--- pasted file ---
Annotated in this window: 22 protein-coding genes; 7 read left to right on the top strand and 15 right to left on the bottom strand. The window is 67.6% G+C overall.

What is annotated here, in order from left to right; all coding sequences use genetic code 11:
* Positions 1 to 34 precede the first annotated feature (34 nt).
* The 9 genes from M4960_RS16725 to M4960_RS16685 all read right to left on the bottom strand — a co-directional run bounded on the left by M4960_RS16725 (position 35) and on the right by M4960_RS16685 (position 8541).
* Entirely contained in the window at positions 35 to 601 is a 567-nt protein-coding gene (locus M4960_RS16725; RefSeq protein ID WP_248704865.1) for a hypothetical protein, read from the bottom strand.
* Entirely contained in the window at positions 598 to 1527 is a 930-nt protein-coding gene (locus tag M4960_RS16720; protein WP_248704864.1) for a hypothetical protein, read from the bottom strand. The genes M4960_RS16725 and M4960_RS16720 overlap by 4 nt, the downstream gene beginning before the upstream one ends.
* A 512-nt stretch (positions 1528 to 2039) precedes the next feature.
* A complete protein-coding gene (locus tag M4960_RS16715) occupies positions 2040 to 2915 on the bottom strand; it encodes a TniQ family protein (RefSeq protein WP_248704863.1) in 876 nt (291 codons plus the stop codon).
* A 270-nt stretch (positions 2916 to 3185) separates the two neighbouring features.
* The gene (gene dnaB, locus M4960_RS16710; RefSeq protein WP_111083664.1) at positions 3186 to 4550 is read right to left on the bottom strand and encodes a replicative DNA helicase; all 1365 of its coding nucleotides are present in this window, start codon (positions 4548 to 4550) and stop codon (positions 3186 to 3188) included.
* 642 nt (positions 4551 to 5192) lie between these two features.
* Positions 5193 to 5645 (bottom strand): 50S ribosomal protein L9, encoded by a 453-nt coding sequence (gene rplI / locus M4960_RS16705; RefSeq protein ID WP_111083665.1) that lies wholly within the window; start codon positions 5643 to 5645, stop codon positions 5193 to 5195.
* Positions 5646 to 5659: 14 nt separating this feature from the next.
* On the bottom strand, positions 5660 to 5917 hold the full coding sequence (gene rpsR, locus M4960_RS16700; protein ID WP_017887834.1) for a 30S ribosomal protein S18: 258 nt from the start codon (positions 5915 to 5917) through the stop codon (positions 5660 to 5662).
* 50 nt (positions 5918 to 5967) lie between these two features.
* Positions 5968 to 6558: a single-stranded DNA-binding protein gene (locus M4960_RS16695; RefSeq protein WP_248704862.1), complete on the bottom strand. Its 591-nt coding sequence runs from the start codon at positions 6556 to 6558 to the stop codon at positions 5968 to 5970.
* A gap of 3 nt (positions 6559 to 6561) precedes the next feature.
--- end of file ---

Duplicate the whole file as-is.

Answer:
Annotated in this window: 22 protein-coding genes; 7 read left to right on the top strand and 15 right to left on the bottom strand. The window is 67.6% G+C overall.

What is annotated here, in order from left to right; all coding sequences use genetic code 11:
* Positions 1 to 34 precede the first annotated feature (34 nt).
* The 9 genes from M4960_RS16725 to M4960_RS16685 all read right to left on the bottom strand — a co-directional run bounded on the left by M4960_RS16725 (position 35) and on the right by M4960_RS16685 (position 8541).
* Entirely contained in the window at positions 35 to 601 is a 567-nt protein-coding gene (locus M4960_RS16725; RefSeq protein ID WP_248704865.1) for a hypothetical protein, read from the bottom strand.
* Entirely contained in the window at positions 598 to 1527 is a 930-nt protein-coding gene (locus tag M4960_RS16720; protein WP_248704864.1) for a hypothetical protein, read from the bottom strand. The genes M4960_RS16725 and M4960_RS16720 overlap by 4 nt, the downstream gene beginning before the upstream one ends.
* A 512-nt stretch (positions 1528 to 2039) precedes the next feature.
* A complete protein-coding gene (locus tag M4960_RS16715) occupies positions 2040 to 2915 on the bottom strand; it encodes a TniQ family protein (RefSeq protein WP_248704863.1) in 876 nt (291 codons plus the stop codon).
* A 270-nt stretch (positions 2916 to 3185) separates the two neighbouring features.
* The gene (gene dnaB, locus M4960_RS16710; RefSeq protein WP_111083664.1) at positions 3186 to 4550 is read right to left on the bottom strand and encodes a replicative DNA helicase; all 1365 of its coding nucleotides are present in this window, start codon (positions 4548 to 4550) and stop codon (positions 3186 to 3188) included.
* 642 nt (positions 4551 to 5192) lie between these two features.
* Positions 5193 to 5645 (bottom strand): 50S ribosomal protein L9, encoded by a 453-nt coding sequence (gene rplI / locus M4960_RS16705; RefSeq protein ID WP_111083665.1) that lies wholly within the window; start codon positions 5643 to 5645, stop codon positions 5193 to 5195.
* Positions 5646 to 5659: 14 nt separating this feature from the next.
* On the bottom strand, positions 5660 to 5917 hold the full coding sequence (gene rpsR, locus M4960_RS16700; protein ID WP_017887834.1) for a 30S ribosomal protein S18: 258 nt from the start codon (positions 5915 to 5917) through the stop codon (positions 5660 to 5662).
* 50 nt (positions 5918 to 5967) lie between these two features.
* Positions 5968 to 6558: a single-stranded DNA-binding protein gene (locus M4960_RS16695; RefSeq protein WP_248704862.1), complete on the bottom strand. Its 591-nt coding sequence runs from the start codon at positions 6556 to 6558 to the stop codon at positions 5968 to 5970.
* A gap of 3 nt (positions 6559 to 6561) precedes the next feature.